It has been a very wet week on The Farm. One improvement is that it is 60 degrees this morning but that came in with a drenching thunderstorm.





Hopefully at some point in the near future it will dry up enough for us to get the trailer load of 25 new stall mats around to the back side of the barn. Right now the ground is just so saturated that there is no way we would avoid getting stuck.

Looks like today will be spent on inside projects... Like making homemade ginger ale!

Welcome Back, Sunshine

It has been a week of cold, rain, fog, gray skies, sleet and freezing nights. Finally the sun is back!

The goats have been celebrating by running laps and playing tag in the pasture and the horses are enjoying a snooze in the warm rays.

Barn Improvements

I've been putting off a much needed barn improvement project for a while in hopes of catching the necessary materials on sale. Specifically, high grade rubber mats for the stalls and aisle way.



The heavy stall mats I needed finally went on sale today so Seife & I headed into town. We will need to remove the old mats in the stalls and do some leveling of the clay floor before we put the new ones in place, as well as have some sand brought in to raise the floor level in the aisle way because we occasionally have flooding problems when it rains a lot.

Project benefits:

Reduce bedding costs (which are at an all time high) because rubber mats keep the bedding from being ground into the dirt/clay floor.
Reduce flooding problems by allowing us to raise the floor level and then protect it with the mats
Reduce dust issues... our barn is very, very old and the aisle way is made up of very, very old fine dusty dirt that gets on everything. This will also help keep our milking station cleaner.

Incoming Winter Weather and a Fat Goat

After getting 100 lbs of soap poured this morning, I scurried outside to prepare everything for the threat of freezing rain coming in tonight. Stalls are all clean, water buckets cleaned and filled, hay feeders full, corn out for the chickens and ducks.

Abbie supervised most of the work. And that belly.... Oh my. Every year I think she is going to explode with babies way before her due date because she gets so big. She is due the first week of March and already looks like she's going to pop.

Flip flopping weather

A few days ago we were preparing for and then enduring a pretty hard freeze. This evening, as I head to bed, it is 61 degrees outside. Foggy, muggy, January weather. The flipping back and forth makes it hard for anyone (including our livestock) to get acclimated to anything so we just take it as it comes.

DIY: Fire Starters

We primarily heat our house with our woodstove, which means we start a lot of fires. This is a task that can be quite an art form for seasoned professionals and pretty daunting to those who just want to get warm, fast.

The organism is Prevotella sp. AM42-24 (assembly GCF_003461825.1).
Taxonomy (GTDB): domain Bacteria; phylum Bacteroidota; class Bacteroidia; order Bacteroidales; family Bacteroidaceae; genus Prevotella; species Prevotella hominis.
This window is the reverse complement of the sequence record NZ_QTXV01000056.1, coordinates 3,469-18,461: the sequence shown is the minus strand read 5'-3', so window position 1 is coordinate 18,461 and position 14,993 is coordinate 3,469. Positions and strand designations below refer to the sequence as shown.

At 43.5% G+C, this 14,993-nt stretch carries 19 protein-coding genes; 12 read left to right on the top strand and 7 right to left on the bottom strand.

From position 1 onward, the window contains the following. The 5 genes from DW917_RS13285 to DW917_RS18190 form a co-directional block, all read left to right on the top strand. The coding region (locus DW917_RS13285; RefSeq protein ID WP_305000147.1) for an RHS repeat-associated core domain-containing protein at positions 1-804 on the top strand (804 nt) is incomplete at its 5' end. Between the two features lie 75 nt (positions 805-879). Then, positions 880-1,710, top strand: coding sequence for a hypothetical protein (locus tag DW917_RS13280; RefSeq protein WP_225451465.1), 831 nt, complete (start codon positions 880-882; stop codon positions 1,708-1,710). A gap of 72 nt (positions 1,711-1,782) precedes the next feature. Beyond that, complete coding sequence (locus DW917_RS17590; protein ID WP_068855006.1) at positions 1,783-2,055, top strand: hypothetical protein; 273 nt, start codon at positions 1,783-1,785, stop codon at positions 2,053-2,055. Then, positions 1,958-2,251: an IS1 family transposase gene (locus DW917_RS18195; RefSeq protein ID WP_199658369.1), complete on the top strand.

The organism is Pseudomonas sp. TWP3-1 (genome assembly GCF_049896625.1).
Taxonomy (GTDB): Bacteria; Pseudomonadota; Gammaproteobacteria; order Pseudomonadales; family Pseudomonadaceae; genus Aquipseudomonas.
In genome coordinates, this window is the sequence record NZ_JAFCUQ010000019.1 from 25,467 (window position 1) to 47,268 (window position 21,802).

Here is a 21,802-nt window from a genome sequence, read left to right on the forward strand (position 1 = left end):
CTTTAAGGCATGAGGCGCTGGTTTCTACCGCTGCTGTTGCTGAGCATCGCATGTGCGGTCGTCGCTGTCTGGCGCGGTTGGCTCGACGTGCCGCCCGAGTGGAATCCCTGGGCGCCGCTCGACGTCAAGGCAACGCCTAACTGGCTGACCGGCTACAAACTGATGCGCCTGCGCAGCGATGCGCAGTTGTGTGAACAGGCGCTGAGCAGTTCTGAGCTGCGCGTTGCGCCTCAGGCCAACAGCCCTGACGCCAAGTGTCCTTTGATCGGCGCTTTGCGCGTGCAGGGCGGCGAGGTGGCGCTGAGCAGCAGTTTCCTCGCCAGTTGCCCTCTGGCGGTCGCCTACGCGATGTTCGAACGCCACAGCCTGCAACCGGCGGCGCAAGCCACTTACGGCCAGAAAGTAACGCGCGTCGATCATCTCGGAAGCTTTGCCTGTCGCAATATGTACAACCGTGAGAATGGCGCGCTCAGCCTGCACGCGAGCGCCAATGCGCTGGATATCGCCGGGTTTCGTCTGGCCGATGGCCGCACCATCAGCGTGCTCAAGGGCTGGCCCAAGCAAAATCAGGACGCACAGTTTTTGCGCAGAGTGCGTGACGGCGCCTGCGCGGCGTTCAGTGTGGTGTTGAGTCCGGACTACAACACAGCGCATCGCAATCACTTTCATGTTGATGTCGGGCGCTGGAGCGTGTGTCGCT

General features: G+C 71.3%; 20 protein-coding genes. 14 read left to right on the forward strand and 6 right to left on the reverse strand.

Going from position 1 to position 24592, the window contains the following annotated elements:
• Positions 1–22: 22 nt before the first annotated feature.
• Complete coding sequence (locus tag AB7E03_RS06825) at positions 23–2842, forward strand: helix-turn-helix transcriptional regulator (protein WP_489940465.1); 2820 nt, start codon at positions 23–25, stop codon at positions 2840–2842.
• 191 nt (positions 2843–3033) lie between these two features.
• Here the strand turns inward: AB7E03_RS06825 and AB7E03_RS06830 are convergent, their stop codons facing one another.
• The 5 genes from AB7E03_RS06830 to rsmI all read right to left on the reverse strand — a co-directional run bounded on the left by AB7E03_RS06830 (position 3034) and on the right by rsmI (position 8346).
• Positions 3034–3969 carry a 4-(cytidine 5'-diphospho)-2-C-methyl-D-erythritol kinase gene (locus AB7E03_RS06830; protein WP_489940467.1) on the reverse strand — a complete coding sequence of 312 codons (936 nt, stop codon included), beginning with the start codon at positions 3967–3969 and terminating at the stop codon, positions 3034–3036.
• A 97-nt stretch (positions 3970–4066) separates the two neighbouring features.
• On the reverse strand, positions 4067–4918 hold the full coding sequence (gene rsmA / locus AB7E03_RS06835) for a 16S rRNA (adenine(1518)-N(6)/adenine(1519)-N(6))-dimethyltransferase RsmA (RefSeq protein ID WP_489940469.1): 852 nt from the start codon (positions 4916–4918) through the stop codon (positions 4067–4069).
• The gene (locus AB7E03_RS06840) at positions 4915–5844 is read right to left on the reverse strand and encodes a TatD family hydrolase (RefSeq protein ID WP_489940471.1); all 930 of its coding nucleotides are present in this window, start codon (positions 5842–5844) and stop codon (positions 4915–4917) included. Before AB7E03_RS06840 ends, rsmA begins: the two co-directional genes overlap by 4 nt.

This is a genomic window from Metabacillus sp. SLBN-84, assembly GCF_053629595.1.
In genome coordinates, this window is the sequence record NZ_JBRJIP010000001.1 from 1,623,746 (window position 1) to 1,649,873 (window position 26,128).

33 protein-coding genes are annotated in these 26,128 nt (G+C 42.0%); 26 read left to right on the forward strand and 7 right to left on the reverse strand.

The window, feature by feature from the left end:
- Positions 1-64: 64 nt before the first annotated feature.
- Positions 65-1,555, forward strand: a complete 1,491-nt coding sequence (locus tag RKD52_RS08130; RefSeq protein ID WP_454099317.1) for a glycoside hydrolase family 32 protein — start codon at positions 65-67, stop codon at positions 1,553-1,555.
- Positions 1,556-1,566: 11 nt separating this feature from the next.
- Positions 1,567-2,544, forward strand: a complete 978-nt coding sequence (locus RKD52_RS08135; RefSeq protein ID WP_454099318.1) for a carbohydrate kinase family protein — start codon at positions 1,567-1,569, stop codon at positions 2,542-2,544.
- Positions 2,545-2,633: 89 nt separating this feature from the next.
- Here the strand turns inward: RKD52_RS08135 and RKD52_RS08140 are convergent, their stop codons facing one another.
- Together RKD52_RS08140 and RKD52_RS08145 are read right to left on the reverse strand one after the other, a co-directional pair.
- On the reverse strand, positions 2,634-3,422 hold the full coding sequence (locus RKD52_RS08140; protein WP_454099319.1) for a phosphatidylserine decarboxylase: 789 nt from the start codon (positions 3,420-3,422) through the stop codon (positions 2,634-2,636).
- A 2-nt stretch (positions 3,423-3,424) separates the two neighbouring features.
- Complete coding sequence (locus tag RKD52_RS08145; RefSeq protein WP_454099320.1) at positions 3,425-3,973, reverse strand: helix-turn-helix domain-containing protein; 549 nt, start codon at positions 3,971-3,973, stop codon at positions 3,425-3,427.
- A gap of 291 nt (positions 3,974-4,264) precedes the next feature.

We used to fight with the stove and the wood, babying the flame until it took hold, trying more paper or more kindling or different wood or different techniques, all of which tried our patience in some form. Until we learned how to make firestarters.

(Can you hear the trumpets and angels in the distance?)

These little nuggets of fabulousness have saved our sanity and our freezing hands regularly. They are so simple to make and you probably don't even have to buy anything.



Start off with old egg cartons, specifically the paper-cardboardy type. Put them on newspaper, cardboard or whatever you have laying around that you don't mind wax getting on since some melted wax will seep through the cartons before it cools. We just used scrap cardboard from a box that was in our…

Misadventures In Soapmaking: Frozen Edition

Over the years we have had a few giggles in my misadventures in soapmaking... I've melted buckets by trying to liquify solid oils, I've dumped a few pounds of castor oil onto my kitchen floor (More than once actually. Don't ask.) I've cleaned up volcano eruptions from my counters and, well, part of our hallway floor is permanently scented lavender. Could be worse, I tell myself. And my husband. Or, well, he may not have known about the mysterious lavender scent until now. Long term air freshener? It's the new thing, I swear.

I have a knack for keeping myself on my toes with my job. Unintentionally. I play hide and seek with myself multiple, and I mean multiple times a day. Seriously, I need a gps tracking device on my coffee mug and I have successfully hidden 50 lb buckets of oil from myself in the house before. Today, however, I even made myself laugh.

I froze some of my soapmaking equipment in a solid block of ice.

Rewind to yesterday afternoon when I finished a …

Winter Highs and Evening Skies

As is the norm here to not have "normal temps" to consistently rely on during the winter, we are once again coming off of 60 to near 70 degree days and expecting a high tonight of 18. We will be bringing in extra wood for the stove and likely utilizing it's heat to make a hearty warm stew and fresh bread for the next couple of evenings.

Other cold temp tasks on the agenda: extra corn thrown out for the chickens and ducks (it helps them generate heat internally), move the horses into the barn at night, extra hay for the horses and goats, and precautions to prevent frozen water pipes.

No matter the weather, the sunsets we have had for the last few nights have been spectacular. I always like the contrast of the fiery skies with the bare black tree shadows of winter.